Note: This is part of a series. You can read parts one, two, threefour, and five here.

The Soviet standard man-portable arsenal is employed by Ukrainian and pro-Russian separatist forces across the board sans the FM 100-2-3 organization of forces. This includes all of those mass-produced machine guns such as the AKM, AK-74, BG-15 or GP-25, AKSU-74, SVD, RPK, RPK-7 and PKM. We would also be remiss not to mention the standard of any Warsaw Pact nation: the Rocket Propelled Grenade Launchers (RPGs), the RPG-7V, RPG-16D, RPG-18, RPG-22; as well as the 9K111 Fagot anti-tank missile and the exceptional but primarily sight-only employed AT-4/SPIGOT. Further support weapons included the all too often – violently overused in Ukraine AGS-30; the world’s worst machine gun also known as the DShK and the lifesaving or party-starting ZPU-2.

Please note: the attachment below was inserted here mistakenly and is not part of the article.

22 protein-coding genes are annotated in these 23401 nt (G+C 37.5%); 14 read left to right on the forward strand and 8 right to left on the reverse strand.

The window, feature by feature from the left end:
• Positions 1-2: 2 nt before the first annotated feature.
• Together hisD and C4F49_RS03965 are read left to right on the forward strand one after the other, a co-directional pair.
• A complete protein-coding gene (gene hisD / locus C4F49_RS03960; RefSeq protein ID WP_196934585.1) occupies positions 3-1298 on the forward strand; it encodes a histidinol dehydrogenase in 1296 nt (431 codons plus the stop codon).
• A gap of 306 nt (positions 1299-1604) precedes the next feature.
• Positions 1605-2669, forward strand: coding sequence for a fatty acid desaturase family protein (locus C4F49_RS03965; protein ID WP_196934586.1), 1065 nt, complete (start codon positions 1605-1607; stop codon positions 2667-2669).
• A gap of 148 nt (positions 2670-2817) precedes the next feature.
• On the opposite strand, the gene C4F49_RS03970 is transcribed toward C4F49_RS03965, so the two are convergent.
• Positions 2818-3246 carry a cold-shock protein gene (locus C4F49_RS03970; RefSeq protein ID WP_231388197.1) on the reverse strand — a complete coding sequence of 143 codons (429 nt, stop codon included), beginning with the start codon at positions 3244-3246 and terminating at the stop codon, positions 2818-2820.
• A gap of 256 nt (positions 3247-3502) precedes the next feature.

Truck mounted ZPU-2 with twin 14.5-mm cannons. Image courtesy of the author.
Truck-mounted ZPU-2 with twin 14.5-mm cannons. Image courtesy of the author.

All these weapons were built out of the worst fears of the Cold War which never materialized into reality. Now, many of these old, but new-in-box machine guns – some stamped as late as 1979 with accompanying support small arms dating as late as 1984 are showing up on the battlefield.  The amount of munitions was shocking and disappointing.

For those of you who have never spent some time out of the NATO-sphere, former Warsaw Pact supplied countries ammunition cans first require a can opener to get to your ammo, you are then presented with a metal box full of loose or awkwardly packed paper wrapped rounds along with the tetanus-wielding sharp edges. This is not too much of an issue for magazine loading weapons, but clearly the old Soviets had something against the disintegrating link. Every belt-fed weapon system such as the PKM, DShK, AGS and so on, requires every single round to be hand-loaded onto one of your always-too-few 50-round belts, and if you forget a belt, you’re going to have a bad day.